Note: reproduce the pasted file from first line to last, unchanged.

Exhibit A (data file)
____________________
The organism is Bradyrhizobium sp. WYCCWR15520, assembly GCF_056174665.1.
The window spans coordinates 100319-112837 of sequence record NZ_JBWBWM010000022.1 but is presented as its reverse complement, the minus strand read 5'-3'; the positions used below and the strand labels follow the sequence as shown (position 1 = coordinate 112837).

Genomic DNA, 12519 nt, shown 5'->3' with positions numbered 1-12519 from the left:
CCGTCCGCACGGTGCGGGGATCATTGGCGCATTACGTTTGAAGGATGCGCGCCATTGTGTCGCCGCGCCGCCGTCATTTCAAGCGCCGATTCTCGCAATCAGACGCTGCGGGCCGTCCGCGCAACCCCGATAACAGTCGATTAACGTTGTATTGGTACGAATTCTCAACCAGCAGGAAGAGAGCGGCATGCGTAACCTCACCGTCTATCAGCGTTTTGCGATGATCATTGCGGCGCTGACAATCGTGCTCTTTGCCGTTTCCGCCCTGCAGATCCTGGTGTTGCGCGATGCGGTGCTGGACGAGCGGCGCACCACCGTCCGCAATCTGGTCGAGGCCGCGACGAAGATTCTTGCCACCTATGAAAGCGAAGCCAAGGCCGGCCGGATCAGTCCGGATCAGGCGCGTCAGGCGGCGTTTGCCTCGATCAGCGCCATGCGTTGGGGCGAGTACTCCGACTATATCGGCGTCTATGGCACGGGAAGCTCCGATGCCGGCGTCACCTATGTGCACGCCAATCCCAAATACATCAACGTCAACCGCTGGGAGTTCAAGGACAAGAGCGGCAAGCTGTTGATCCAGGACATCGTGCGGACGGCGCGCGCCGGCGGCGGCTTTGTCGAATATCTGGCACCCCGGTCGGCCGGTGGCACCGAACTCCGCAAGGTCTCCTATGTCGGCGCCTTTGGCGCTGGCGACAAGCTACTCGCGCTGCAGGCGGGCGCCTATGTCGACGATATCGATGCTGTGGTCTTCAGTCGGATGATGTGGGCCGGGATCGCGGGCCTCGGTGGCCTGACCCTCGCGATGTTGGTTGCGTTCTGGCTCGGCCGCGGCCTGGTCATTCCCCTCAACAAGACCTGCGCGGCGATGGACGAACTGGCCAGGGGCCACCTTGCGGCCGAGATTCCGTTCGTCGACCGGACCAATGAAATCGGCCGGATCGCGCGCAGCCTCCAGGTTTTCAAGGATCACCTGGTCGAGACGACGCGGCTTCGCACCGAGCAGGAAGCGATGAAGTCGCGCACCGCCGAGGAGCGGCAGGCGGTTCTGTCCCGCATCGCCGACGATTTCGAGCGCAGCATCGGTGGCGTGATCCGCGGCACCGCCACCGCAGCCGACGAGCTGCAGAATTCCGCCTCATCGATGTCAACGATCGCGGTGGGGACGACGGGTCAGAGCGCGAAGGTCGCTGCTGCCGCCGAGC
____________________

The organism is Bradyrhizobium sp. WYCCWR15520, assembly GCF_056174665.1.
The window spans coordinates 100319-112837 of sequence record NZ_JBWBWM010000022.1 but is presented as its reverse complement, the minus strand read 5'-3'; the positions used below and the strand labels follow the sequence as shown (position 1 = coordinate 112837).

Genomic DNA, 12519 nt, shown 5'->3' with positions numbered 1-12519 from the left:
CCGTCCGCACGGTGCGGGGATCATTGGCGCATTACGTTTGAAGGATGCGCGCCATTGTGTCGCCGCGCCGCCGTCATTTCAAGCGCCGATTCTCGCAATCAGACGCTGCGGGCCGTCCGCGCAACCCCGATAACAGTCGATTAACGTTGTATTGGTACGAATTCTCAACCAGCAGGAAGAGAGCGGCATGCGTAACCTCACCGTCTATCAGCGTTTTGCGATGATCATTGCGGCGCTGACAATCGTGCTCTTTGCCGTTTCCGCCCTGCAGATCCTGGTGTTGCGCGATGCGGTGCTGGACGAGCGGCGCACCACCGTCCGCAATCTGGTCGAGGCCGCGACGAAGATTCTTGCCACCTATGAAAGCGAAGCCAAGGCCGGCCGGATCAGTCCGGATCAGGCGCGTCAGGCGGCGTTTGCCTCGATCAGCGCCATGCGTTGGGGCGAGTACTCCGACTATATCGGCGTCTATGGCACGGGAAGCTCCGATGCCGGCGTCACCTATGTGCACGCCAATCCCAAATACATCAACGTCAACCGCTGGGAGTTCAAGGACAAGAGCGGCAAGCTGTTGATCCAGGACATCGTGCGGACGGCGCGCGCCGGCGGCGGCTTTGTCGAATATCTGGCACCCCGGTCGGCCGGTGGCACCGAACTCCGCAAGGTCTCCTATGTCGGCGCCTTTGGCGCTGGCGACAAGCTACTCGCGCTGCAGGCGGGCGCCTATGTCGACGATATCGATGCTGTGGTCTTCAGTCGGATGATGTGGGCCGGGATCGCGGGCCTCGGTGGCCTGACCCTCGCGATGTTGGTTGCGTTCTGGCTCGGCCGCGGCCTGGTCATTCCCCTCAACAAGACCTGCGCGGCGATGGACGAACTGGCCAGGGGCCACCTTGCGGCCGAGATTCCGTTCGTCGACCGGACCAATGAAATCGGCCGGATCGCGCGCAGCCTCCAGGTTTTCAAGGATCACCTGGTCGAGACGACGCGGCTTCGCACCGAGCAGGAAGCGATGAAGTCGCGCACCGCCGAGGAGCGGCAGGCGGTTCTGTCCCGCATCGCCGACGATTTCGAGCGCAGCATCGGTGGCGTGATCCGCGGCACCGCCACCGCAGCCGACGAGCTGCAGAATTCCGCCTCATCGATGTCAACGATCGCGGTGGGGACGACGGGTCAGAGCGCGAAGGTCGCTGCTGCCGCCGAGC